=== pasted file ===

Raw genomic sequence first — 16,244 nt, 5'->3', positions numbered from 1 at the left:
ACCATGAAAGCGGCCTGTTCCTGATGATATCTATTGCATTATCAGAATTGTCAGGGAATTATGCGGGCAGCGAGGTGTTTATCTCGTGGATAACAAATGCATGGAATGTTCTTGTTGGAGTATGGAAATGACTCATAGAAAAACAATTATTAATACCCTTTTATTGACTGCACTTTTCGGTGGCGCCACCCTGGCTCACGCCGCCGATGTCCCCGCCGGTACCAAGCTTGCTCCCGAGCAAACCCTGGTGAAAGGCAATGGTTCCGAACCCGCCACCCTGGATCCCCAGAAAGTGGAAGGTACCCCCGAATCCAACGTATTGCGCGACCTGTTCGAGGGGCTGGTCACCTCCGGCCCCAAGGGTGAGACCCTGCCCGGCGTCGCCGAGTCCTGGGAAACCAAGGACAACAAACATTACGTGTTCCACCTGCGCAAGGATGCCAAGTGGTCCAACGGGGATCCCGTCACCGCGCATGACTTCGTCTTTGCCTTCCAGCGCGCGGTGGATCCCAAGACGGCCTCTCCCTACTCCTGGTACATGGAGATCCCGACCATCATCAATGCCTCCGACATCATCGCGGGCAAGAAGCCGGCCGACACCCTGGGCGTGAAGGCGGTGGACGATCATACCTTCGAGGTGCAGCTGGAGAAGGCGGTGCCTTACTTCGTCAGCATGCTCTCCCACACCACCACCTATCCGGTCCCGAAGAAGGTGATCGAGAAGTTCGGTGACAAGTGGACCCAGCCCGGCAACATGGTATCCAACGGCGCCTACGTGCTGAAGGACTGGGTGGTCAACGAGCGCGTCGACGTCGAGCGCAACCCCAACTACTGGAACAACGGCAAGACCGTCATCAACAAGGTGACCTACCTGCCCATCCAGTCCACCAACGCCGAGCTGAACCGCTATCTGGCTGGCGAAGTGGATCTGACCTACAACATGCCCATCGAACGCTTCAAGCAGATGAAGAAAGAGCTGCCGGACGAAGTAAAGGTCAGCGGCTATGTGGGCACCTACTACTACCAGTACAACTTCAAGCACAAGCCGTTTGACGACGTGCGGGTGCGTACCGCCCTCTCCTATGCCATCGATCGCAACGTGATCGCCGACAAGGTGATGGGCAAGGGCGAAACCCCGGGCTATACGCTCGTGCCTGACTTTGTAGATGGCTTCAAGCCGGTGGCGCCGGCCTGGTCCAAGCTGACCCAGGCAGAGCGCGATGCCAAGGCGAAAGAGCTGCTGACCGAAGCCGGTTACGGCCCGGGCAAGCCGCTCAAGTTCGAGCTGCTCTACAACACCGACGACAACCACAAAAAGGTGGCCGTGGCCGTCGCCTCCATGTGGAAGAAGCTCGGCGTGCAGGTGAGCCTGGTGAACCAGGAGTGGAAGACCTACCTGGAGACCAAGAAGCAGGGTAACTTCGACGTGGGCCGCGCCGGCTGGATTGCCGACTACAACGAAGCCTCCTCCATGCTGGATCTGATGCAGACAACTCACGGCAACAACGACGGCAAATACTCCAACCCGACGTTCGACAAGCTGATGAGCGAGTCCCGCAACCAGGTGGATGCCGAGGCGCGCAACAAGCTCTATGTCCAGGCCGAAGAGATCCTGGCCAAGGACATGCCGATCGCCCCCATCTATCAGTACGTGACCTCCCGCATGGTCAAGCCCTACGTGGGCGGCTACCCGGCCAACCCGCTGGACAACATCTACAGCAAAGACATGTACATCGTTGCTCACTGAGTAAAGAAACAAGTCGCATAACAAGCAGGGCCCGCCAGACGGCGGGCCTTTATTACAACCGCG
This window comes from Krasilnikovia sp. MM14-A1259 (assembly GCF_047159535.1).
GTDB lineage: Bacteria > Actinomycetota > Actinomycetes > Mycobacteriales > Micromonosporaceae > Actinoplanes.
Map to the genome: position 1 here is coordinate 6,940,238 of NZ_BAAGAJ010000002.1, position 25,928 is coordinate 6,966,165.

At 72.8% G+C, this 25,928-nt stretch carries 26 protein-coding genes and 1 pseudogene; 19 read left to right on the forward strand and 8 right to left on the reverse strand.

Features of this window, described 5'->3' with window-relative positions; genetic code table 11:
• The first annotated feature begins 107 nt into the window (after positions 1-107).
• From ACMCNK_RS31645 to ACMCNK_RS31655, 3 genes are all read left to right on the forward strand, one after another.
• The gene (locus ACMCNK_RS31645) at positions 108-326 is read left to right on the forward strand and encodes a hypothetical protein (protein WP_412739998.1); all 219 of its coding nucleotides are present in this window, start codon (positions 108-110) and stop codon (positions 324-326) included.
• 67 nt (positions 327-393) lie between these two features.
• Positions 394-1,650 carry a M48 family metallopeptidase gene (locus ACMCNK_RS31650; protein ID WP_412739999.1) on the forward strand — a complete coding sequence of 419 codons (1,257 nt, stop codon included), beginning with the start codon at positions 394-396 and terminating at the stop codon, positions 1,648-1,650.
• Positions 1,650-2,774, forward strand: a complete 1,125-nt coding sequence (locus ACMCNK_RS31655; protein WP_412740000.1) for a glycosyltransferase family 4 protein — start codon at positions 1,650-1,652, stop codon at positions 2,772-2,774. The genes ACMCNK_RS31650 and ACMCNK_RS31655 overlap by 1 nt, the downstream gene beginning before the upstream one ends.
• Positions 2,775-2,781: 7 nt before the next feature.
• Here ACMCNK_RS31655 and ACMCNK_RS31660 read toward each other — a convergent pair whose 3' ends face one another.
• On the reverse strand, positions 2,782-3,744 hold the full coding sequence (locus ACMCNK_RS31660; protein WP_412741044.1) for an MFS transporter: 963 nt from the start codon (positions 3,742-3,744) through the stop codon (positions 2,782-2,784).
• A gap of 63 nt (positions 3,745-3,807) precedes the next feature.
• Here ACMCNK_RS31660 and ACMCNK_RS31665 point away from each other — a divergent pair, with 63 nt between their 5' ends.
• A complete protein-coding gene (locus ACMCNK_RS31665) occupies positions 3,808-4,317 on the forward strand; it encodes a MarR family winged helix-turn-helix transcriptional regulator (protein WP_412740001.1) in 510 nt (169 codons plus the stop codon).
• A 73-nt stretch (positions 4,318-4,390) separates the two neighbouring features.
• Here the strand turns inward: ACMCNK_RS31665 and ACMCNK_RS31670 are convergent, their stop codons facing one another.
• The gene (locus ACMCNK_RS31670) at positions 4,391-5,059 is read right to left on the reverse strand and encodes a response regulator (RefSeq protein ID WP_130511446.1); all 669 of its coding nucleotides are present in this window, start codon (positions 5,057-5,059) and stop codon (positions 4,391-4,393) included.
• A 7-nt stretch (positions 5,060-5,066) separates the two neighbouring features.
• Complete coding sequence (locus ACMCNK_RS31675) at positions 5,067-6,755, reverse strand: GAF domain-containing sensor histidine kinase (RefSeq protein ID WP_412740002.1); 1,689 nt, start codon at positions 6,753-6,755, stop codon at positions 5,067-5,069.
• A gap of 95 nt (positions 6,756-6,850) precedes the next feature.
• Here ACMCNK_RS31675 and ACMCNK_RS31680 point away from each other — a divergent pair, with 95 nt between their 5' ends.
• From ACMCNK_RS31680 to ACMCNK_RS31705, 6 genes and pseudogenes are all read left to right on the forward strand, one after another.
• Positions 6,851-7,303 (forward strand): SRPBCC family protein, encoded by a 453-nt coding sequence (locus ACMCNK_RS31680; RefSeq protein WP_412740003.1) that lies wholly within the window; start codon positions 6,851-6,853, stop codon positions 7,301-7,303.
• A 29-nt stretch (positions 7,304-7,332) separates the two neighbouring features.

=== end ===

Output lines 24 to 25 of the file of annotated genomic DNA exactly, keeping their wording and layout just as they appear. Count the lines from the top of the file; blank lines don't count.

• Complete coding sequence (locus ACMCNK_RS31675) at positions 5,067-6,755, reverse strand: GAF domain-containing sensor histidine kinase (RefSeq protein ID WP_412740002.1); 1,689 nt, start codon at positions 6,753-6,755, stop codon at positions 5,067-5,069.
• A gap of 95 nt (positions 6,756-6,850) precedes the next feature.